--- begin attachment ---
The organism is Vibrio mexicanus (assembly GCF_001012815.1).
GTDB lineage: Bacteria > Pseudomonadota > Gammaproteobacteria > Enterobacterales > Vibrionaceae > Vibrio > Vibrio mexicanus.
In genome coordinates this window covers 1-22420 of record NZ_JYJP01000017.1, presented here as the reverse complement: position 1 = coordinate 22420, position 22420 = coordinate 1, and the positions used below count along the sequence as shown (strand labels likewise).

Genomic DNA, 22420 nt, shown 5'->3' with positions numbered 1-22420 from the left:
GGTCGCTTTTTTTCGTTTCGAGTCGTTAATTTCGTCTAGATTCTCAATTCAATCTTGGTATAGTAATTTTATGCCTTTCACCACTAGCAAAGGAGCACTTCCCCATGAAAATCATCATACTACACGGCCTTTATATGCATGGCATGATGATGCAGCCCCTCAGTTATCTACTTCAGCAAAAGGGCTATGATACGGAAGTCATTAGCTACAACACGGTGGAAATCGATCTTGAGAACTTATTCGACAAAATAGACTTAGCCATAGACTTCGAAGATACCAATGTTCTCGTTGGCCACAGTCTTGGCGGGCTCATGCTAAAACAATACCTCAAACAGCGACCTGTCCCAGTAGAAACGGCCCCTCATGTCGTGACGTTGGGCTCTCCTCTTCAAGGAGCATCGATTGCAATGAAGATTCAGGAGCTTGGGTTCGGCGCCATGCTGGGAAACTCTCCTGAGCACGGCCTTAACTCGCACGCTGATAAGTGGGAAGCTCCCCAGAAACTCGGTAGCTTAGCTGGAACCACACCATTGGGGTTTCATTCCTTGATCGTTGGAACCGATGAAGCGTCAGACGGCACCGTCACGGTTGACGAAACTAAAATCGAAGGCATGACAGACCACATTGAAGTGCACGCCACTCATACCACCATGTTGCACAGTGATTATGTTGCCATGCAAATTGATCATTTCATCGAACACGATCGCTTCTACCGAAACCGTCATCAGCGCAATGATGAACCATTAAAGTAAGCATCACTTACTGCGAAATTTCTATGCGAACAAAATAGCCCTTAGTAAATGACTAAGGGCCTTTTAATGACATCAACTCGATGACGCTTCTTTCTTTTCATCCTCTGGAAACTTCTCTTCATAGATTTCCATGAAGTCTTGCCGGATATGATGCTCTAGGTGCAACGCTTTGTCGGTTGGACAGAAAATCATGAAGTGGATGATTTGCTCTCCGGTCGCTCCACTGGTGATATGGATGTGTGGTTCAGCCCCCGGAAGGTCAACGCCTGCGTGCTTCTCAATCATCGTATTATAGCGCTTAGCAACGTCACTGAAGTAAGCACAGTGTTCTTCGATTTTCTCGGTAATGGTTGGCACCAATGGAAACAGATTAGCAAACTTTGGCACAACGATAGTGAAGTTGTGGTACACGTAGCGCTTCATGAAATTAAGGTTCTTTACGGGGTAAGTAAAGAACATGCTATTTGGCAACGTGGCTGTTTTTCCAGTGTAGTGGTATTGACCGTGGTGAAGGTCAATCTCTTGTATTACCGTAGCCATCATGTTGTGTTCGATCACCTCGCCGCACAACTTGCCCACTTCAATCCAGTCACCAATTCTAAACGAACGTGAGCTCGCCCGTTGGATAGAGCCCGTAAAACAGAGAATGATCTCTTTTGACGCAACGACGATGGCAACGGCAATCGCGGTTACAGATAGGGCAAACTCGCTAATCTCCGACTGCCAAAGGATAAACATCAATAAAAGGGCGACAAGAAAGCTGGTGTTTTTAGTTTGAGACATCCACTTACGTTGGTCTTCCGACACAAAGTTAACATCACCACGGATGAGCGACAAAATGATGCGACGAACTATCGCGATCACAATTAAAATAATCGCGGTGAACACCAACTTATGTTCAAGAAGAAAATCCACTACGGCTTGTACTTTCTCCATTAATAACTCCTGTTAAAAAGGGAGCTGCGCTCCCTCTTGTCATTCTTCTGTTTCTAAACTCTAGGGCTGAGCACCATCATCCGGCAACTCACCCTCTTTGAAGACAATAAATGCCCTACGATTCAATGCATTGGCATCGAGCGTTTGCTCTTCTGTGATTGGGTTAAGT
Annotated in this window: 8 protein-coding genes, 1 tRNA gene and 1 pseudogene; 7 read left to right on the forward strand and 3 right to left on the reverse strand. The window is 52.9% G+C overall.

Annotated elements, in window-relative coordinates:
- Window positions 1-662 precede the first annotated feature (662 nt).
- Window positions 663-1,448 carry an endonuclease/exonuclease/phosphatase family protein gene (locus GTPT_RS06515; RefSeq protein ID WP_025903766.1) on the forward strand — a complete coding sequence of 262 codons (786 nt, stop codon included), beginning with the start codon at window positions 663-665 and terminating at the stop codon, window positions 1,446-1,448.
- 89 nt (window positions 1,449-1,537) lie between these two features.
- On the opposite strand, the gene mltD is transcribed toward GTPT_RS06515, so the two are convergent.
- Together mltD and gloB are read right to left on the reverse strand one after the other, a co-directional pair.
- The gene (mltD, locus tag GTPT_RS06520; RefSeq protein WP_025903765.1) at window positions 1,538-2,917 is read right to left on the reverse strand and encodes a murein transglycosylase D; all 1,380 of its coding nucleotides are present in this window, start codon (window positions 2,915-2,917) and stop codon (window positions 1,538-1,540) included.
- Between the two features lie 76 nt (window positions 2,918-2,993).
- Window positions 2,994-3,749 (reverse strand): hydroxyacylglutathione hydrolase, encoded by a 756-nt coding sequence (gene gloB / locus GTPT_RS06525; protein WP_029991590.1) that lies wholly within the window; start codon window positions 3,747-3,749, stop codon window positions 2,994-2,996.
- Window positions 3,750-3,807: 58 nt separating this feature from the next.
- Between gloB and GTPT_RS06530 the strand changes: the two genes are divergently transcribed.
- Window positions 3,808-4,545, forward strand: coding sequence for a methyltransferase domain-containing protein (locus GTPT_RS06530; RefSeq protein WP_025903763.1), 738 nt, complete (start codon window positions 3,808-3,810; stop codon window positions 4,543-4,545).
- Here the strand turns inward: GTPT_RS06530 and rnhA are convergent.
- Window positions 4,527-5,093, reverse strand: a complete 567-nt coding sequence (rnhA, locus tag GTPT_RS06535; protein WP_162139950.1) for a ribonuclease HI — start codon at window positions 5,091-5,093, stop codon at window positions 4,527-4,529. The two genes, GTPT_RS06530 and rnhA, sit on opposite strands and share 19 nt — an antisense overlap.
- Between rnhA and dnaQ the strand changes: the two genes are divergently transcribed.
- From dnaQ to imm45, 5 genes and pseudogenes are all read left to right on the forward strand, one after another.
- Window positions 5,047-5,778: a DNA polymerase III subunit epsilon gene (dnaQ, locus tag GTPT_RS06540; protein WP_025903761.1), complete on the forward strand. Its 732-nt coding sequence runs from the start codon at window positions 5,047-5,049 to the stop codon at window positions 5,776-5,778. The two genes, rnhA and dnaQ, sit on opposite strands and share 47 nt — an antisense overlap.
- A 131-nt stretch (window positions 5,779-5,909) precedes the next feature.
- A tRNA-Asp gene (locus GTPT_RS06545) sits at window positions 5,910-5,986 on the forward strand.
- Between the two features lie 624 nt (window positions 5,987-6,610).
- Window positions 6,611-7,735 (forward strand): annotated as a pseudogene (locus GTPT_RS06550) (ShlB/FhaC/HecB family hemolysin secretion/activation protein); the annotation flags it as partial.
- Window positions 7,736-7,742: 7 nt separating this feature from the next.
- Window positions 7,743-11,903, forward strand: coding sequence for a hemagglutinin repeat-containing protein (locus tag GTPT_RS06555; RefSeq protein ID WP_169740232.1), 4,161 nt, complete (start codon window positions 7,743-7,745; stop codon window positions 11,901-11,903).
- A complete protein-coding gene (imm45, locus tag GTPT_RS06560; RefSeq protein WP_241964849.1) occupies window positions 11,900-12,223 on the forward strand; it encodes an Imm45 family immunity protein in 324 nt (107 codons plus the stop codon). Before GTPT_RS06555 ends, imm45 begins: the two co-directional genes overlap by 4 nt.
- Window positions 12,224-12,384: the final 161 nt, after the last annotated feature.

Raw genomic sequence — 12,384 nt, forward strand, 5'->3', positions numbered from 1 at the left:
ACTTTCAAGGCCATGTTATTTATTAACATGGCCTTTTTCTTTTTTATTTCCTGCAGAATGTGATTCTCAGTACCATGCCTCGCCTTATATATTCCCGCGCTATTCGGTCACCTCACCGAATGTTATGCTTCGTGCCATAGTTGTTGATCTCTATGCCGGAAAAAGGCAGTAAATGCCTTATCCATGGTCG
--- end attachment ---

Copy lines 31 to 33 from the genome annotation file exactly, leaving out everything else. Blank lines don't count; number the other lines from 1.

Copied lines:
- Window positions 12,224-12,384: the final 161 nt, after the last annotated feature.

Raw genomic sequence — 12,384 nt, forward strand, 5'->3', positions numbered from 1 at the left:
ACTTTCAAGGCCATGTTATTTATTAACATGGCCTTTTTCTTTTTTATTTCCTGCAGAATGTGATTCTCAGTACCATGCCTCGCCTTATATATTCCCGCGCTATTCGGTCACCTCACCGAATGTTATGCTTCGTGCCATAGTTGTTGATCTCTATGCCGGAAAAAGGCAGTAAATGCCTTATCCATGGTCG